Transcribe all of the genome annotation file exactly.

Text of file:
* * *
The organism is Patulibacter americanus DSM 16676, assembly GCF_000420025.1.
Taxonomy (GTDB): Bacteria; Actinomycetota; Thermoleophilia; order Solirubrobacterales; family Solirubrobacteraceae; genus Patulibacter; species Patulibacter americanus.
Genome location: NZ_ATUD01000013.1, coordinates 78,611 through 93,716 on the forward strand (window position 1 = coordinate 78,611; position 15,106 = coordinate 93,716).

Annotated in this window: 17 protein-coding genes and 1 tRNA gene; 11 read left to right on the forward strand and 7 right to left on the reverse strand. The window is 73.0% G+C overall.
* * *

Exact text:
The organism is Patulibacter americanus DSM 16676, assembly GCF_000420025.1.
Taxonomy (GTDB): Bacteria; Actinomycetota; Thermoleophilia; order Solirubrobacterales; family Solirubrobacteraceae; genus Patulibacter; species Patulibacter americanus.
Genome location: NZ_ATUD01000013.1, coordinates 78,611 through 93,716 on the forward strand (window position 1 = coordinate 78,611; position 15,106 = coordinate 93,716).

Annotated in this window: 17 protein-coding genes and 1 tRNA gene; 11 read left to right on the forward strand and 7 right to left on the reverse strand. The window is 73.0% G+C overall.